# Sir Isaac Newton: The Aristotelian Theory Of Motion

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History of Classical Gravitation Theory Galileo studied motion especially that of freely falling bodies. He saw a problem with the Aristotelian theory of motion because it required a stationary earth so he developed his own theory of motion. He is probably best known for a story in which he dropped two different size balls from the Leaning Tower of Pisa at the same time. The two balls hit the ground at almost the same time which led him to formulate the law of freely falling bodies. There is no evidence that he actually conducted this experiment, but he was the first scientist to use the results from experiments for evidence for a scientific theory. He also experimented with pendulums and formulated the law of the pendulum. According to his …show more content…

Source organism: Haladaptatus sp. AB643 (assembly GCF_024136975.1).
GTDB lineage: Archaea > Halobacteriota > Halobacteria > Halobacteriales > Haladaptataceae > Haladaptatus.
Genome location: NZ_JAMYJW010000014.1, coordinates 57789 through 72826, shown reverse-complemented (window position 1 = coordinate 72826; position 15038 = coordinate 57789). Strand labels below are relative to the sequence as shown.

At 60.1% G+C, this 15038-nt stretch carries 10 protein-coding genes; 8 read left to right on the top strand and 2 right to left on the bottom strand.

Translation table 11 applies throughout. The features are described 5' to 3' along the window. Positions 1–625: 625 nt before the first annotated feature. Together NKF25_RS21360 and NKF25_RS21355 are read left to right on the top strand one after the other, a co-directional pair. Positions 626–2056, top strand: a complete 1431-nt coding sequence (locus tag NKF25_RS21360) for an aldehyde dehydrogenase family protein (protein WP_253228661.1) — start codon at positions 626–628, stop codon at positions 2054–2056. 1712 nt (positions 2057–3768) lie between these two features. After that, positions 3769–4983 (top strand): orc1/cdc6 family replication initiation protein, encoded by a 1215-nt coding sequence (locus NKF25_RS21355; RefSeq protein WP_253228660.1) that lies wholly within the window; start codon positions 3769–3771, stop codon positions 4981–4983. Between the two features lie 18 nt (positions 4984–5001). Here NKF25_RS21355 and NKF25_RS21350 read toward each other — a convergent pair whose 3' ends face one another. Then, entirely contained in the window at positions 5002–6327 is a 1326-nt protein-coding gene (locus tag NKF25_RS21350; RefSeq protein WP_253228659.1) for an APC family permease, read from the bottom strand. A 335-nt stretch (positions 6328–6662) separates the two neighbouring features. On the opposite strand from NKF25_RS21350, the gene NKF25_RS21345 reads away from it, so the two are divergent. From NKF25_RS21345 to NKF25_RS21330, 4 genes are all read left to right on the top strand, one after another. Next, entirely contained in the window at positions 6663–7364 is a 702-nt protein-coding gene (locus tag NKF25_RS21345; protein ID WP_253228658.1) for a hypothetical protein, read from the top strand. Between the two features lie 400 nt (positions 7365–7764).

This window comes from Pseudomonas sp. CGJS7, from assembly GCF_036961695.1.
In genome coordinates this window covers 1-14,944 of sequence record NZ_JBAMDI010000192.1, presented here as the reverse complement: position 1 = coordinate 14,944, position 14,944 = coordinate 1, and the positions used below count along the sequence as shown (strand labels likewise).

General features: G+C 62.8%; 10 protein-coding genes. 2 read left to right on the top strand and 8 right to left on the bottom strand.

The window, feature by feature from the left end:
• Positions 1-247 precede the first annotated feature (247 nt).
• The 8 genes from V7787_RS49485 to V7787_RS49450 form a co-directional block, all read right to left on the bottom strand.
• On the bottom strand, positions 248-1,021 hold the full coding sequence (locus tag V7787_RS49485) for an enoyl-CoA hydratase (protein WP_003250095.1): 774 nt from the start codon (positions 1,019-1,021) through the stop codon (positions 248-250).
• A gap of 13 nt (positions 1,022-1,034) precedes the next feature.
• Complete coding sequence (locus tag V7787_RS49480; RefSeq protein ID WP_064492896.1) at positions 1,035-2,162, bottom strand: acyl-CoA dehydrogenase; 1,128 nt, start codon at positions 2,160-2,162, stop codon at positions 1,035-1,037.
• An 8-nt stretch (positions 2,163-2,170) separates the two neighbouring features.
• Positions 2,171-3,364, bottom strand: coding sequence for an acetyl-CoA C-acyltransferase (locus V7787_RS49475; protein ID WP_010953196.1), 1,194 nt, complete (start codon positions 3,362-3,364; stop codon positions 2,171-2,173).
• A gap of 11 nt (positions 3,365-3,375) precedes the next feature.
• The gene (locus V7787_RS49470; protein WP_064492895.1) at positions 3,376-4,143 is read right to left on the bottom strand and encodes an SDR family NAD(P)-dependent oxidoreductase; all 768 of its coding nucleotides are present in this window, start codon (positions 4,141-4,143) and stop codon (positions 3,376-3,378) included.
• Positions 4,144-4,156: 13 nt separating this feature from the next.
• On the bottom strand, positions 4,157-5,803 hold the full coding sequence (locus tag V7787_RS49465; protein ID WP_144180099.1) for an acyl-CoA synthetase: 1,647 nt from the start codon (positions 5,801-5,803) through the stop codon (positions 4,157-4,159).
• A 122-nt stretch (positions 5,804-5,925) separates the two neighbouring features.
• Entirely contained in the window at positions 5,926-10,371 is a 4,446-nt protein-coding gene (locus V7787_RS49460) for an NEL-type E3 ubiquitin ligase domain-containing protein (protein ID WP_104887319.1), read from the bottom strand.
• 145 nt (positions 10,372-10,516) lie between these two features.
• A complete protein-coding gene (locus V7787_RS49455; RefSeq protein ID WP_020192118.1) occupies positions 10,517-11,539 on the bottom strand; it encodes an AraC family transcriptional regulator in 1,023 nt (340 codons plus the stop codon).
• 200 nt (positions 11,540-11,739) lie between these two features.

Now let’s look at the Newtonian version of this, which not only has inertial masses, mi, but also gravitational masses, mg. Since the gravitational force on an object is proportional to its mg, and the acceleration is given by F/mi, the acceleration would be proportional to mg/mi. Unless every object has the same mg/mi then gravity will cause nearby objects to accelerate differently. That's completely different from the effects of changing coordinate systems. When Einstein wrote his general theory of relativity in 1915, he found a new way to describe gravity. It was not a force, as Sir Isaac Newton had supposed, but a consequence of the distortion of space and time, conceived together in his theory as 'space-time'. Any object distorts the fabric of space-time and the bigger it is, the greater the effect. The Schwarzschild radius is the radius of the event horizon surrounding a non-rotating black hole. Any object with a physical radius smaller than its Schwarzschild radius will be a black hole. This quantity was first derived by Karl Schwarzschild in 1916 as Rs= 2GM/c2(squared). A black hole is a place in space where gravity pulls so much that even light can not get out. The gravity is so strong because